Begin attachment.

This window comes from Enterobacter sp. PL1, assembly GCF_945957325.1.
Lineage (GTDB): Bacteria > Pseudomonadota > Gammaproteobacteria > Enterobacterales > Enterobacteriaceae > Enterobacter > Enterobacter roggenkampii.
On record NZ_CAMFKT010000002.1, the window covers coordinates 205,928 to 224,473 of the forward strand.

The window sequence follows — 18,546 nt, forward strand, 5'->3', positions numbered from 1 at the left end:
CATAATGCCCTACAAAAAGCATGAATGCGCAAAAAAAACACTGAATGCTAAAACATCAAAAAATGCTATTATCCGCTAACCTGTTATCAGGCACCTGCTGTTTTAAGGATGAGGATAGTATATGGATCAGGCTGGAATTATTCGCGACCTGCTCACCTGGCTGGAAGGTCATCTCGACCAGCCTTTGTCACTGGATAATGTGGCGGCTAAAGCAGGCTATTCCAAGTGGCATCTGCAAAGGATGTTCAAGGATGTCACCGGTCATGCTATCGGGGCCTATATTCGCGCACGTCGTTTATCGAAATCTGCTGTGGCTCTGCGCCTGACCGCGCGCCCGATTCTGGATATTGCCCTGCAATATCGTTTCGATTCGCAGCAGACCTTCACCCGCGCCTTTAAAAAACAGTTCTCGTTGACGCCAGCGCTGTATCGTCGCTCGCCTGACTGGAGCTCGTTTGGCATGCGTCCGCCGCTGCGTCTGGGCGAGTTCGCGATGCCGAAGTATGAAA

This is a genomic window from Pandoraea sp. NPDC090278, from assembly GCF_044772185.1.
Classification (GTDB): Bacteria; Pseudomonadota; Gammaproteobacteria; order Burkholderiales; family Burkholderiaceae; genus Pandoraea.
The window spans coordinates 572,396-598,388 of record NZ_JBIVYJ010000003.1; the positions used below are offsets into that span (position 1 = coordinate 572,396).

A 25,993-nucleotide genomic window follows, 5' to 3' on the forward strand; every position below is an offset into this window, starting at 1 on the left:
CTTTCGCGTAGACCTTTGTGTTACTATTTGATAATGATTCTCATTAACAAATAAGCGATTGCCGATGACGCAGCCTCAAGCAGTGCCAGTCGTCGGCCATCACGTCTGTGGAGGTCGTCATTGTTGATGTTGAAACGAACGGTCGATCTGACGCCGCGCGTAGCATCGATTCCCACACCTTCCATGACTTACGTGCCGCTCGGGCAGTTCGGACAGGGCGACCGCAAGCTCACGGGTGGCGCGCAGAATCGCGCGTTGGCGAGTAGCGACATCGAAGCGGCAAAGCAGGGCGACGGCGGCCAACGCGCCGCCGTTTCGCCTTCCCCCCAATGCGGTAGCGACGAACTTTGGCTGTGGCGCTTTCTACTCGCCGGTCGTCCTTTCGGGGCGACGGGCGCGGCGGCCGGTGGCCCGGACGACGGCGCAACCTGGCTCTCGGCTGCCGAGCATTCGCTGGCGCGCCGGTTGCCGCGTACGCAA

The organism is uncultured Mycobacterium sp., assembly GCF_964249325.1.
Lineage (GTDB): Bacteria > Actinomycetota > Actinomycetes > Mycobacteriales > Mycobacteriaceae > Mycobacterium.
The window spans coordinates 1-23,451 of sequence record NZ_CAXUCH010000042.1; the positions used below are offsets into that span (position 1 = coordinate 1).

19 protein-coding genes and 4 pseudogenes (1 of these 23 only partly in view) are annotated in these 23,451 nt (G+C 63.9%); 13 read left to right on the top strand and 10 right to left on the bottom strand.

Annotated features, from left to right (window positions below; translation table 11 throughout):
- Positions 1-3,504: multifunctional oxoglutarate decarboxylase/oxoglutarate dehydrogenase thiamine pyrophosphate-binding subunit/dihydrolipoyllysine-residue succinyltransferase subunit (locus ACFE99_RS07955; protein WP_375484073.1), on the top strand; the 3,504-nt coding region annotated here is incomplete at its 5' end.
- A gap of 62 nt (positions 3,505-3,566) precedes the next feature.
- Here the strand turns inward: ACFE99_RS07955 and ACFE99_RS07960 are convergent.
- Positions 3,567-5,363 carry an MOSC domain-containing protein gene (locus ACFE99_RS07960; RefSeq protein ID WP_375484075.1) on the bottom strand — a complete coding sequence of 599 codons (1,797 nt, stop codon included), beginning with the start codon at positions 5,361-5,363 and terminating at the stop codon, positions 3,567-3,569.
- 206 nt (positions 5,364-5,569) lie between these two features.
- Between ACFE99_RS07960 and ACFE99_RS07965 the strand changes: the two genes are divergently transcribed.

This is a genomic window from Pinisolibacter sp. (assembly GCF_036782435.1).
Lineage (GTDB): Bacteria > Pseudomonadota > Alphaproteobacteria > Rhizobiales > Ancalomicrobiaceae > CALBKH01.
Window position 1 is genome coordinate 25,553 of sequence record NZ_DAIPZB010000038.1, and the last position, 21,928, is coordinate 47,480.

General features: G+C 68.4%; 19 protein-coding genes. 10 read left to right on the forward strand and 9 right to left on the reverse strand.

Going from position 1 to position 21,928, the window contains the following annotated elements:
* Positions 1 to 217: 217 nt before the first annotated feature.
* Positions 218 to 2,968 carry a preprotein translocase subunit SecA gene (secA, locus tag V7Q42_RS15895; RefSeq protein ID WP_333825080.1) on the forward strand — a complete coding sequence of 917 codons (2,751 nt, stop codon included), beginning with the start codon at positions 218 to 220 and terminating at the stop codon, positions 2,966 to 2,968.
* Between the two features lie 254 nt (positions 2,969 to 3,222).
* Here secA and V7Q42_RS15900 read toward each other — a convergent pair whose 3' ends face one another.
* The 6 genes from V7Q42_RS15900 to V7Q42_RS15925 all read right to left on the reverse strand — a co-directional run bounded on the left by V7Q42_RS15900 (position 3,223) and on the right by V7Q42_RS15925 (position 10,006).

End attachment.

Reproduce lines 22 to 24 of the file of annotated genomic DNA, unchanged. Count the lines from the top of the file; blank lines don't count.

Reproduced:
This is a genomic window from Pinisolibacter sp. (assembly GCF_036782435.1).
Lineage (GTDB): Bacteria > Pseudomonadota > Alphaproteobacteria > Rhizobiales > Ancalomicrobiaceae > CALBKH01.
Window position 1 is genome coordinate 25,553 of sequence record NZ_DAIPZB010000038.1, and the last position, 21,928, is coordinate 47,480.